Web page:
Manfrotto 585 Modosteady 3-in-1 Multifunction Camcorder Stabilizer review: Manfrotto 585 Modosteady 3-in-1 Multifunction Camcorder Stabilizer

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The Good Clever, sturdy design.

The Bad Needs a level in the platform; doesn't sufficiently muffle vibration.

The Bottom Line Manfrotto's Modosteady Three-in-One cleverly combines a tabletop tripod, a shoulder brace, and a counterbalance stabilizer for shooting video, but most of that's moot if you've got a good optical stabilizer in your camcorder.

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7.0 Overall

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Manfrotto's Modosteady Three-in-One is an exceedingly clever--perhaps overly clever--multipurpose camcorder support. Capable of serving as a tabletop tripod, shoulder brace, or counterbalance stabilizer, in theory, the Modosteady solves a variety of in-the-field stabilization problems. In practice, it seemed to be less useful than I expected, especially for the price.

Manfrotto Modosteady Three-in-One
Manfrotto Modosteady Three-in-One
Built of sturdy-feeling hard plastic and rubber, the 15.5-ounce Modosteady can unfold from a compact 7.5 inches long by 3.5 inches wide by 4.0 inches tall, crammable into a medium-size camera bag compartment (top), to about 19.5 inches when fully extended (bottom). The four-position armature joints are held together by heavy-duty metal screws.

Manfrotto Modosteady Three-in-One
Although you can't adjust the height of the head, the Modosteady's tabletop tripod serves its purpose.

Manfrotto Modosteady Three-in-One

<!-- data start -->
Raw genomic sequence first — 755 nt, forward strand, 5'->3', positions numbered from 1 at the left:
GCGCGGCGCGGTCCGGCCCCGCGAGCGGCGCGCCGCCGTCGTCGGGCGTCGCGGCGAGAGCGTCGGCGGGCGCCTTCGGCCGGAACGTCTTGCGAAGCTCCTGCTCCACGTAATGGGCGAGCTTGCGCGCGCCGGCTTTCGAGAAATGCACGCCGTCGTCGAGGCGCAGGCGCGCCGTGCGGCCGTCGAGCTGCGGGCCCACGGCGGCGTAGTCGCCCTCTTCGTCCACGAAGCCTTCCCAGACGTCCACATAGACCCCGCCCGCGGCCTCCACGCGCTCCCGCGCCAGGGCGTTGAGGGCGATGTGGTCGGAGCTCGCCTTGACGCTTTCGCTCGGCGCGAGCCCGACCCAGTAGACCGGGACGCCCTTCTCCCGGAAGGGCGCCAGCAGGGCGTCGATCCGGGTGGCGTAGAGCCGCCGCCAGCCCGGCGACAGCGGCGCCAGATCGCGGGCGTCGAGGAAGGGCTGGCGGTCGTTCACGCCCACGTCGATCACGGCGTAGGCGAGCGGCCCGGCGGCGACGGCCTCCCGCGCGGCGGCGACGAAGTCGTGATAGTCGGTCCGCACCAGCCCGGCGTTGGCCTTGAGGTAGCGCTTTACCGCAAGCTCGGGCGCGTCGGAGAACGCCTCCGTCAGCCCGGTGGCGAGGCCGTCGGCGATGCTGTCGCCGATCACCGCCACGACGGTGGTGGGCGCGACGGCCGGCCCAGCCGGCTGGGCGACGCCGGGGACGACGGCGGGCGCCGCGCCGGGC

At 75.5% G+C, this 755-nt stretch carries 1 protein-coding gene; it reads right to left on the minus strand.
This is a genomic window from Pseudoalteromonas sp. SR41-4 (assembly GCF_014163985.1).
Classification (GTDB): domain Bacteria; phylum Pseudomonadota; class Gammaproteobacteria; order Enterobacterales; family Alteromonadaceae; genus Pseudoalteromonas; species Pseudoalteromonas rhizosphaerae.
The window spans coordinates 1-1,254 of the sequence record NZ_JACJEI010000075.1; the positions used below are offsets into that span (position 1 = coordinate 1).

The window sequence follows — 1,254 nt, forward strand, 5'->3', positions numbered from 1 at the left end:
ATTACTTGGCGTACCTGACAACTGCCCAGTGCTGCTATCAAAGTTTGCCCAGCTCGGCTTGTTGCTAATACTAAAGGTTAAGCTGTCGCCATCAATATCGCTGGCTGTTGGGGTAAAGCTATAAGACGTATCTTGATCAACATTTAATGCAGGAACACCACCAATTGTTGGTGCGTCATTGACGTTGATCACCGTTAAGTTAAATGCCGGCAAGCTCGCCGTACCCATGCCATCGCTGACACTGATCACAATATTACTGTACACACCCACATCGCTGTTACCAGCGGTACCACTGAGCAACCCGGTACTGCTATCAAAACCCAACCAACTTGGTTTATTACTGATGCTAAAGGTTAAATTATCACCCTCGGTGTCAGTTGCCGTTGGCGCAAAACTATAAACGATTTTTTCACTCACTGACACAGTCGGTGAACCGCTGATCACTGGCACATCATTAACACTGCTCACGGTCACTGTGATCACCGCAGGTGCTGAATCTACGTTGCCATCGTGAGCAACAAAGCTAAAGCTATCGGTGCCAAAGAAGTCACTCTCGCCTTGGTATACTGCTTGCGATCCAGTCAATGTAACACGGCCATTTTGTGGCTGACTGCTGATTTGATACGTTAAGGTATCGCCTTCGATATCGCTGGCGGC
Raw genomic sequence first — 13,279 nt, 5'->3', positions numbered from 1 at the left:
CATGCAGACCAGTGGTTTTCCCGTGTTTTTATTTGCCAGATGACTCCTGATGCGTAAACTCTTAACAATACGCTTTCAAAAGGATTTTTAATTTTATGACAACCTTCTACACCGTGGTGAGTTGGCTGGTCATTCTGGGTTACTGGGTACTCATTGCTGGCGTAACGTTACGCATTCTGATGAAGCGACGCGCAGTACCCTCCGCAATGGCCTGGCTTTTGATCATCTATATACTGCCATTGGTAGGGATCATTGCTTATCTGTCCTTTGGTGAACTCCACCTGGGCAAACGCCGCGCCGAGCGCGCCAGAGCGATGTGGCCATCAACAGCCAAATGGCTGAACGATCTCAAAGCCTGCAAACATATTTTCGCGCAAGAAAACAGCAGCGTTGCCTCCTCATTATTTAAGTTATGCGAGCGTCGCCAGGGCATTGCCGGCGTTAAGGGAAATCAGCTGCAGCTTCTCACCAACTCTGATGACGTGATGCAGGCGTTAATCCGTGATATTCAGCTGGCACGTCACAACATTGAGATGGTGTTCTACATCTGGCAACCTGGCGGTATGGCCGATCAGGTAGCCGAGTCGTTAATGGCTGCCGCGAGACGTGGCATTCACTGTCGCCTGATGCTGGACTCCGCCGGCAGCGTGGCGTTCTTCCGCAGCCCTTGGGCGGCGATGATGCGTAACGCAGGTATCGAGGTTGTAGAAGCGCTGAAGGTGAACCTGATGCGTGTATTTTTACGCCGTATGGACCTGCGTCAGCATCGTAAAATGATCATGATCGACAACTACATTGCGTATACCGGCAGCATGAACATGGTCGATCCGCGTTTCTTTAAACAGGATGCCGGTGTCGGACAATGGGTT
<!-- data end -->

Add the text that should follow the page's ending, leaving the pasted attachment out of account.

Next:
Although Manfrotto dubs the tripod head plate "quick release," it's really only semiquick; you've got to first unscrew a knob to unlock the plate release. Then you press the knob in and pull the plate out. The plate rotates to accommodate the different handhold types, and the platform slides left and right to better orient the camcorder to your position. However, without a level, it's difficult to tell if you're holding it, well, level.

Manfrotto Modosteady Three-in-One
Between the handle and the ball joint, which holds the platform, sits another ball mechanism with a little play that's intended to provide the head with a floating, shock absorption effect when using it in brace or counterbalance mode. However, quite a bit of vibration still seems to get transmitted to the head, albeit at a slightly different frequency than might otherwise occur.

I shot some video, using the Modosteady, in both braced and counterbalanced mode, with and without the optical image stabilizer enabled (using the Canon HV20) at 10x zoom, to see how much of a difference it makes. As far as I can tell, not much.

Although it doesn't confuse the stabilizer, as sometimes happens when using a tripod with stabilization, it doesn't seem to provide any additional steadiness. Without the image stabilizer, there's still some jitter. If your camcorder lacks an optical stabilizer, the Modosteady might provide some support, but it's price is high relative to what's probably an old or inexpensive camcorder.

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